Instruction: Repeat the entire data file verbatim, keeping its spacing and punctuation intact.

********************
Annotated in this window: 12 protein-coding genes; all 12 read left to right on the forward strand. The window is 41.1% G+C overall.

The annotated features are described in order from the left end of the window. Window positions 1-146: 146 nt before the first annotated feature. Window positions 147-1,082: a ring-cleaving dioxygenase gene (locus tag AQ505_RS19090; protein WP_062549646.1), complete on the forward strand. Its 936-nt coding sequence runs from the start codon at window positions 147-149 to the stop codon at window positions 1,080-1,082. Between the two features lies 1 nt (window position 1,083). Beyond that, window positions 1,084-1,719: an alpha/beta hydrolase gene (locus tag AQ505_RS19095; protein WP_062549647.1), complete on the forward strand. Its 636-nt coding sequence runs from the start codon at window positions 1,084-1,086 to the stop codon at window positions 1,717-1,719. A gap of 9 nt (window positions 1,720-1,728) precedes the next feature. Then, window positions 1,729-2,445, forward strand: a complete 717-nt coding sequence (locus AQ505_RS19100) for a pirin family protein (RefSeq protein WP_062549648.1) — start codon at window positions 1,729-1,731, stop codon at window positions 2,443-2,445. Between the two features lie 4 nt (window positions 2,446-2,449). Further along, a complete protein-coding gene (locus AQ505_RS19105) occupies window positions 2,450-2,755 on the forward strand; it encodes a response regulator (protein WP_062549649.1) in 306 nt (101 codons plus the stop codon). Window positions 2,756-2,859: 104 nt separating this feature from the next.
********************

Annotated in this window: 12 protein-coding genes; all 12 read left to right on the forward strand. The window is 41.1% G+C overall.

The annotated features are described in order from the left end of the window. Window positions 1-146: 146 nt before the first annotated feature. Window positions 147-1,082: a ring-cleaving dioxygenase gene (locus tag AQ505_RS19090; protein WP_062549646.1), complete on the forward strand. Its 936-nt coding sequence runs from the start codon at window positions 147-149 to the stop codon at window positions 1,080-1,082. Between the two features lies 1 nt (window position 1,083). Beyond that, window positions 1,084-1,719: an alpha/beta hydrolase gene (locus tag AQ505_RS19095; protein WP_062549647.1), complete on the forward strand. Its 636-nt coding sequence runs from the start codon at window positions 1,084-1,086 to the stop codon at window positions 1,717-1,719. A gap of 9 nt (window positions 1,720-1,728) precedes the next feature. Then, window positions 1,729-2,445, forward strand: a complete 717-nt coding sequence (locus AQ505_RS19100) for a pirin family protein (RefSeq protein WP_062549648.1) — start codon at window positions 1,729-1,731, stop codon at window positions 2,443-2,445. Between the two features lie 4 nt (window positions 2,446-2,449). Further along, a complete protein-coding gene (locus AQ505_RS19105) occupies window positions 2,450-2,755 on the forward strand; it encodes a response regulator (protein WP_062549649.1) in 306 nt (101 codons plus the stop codon). Window positions 2,756-2,859: 104 nt separating this feature from the next.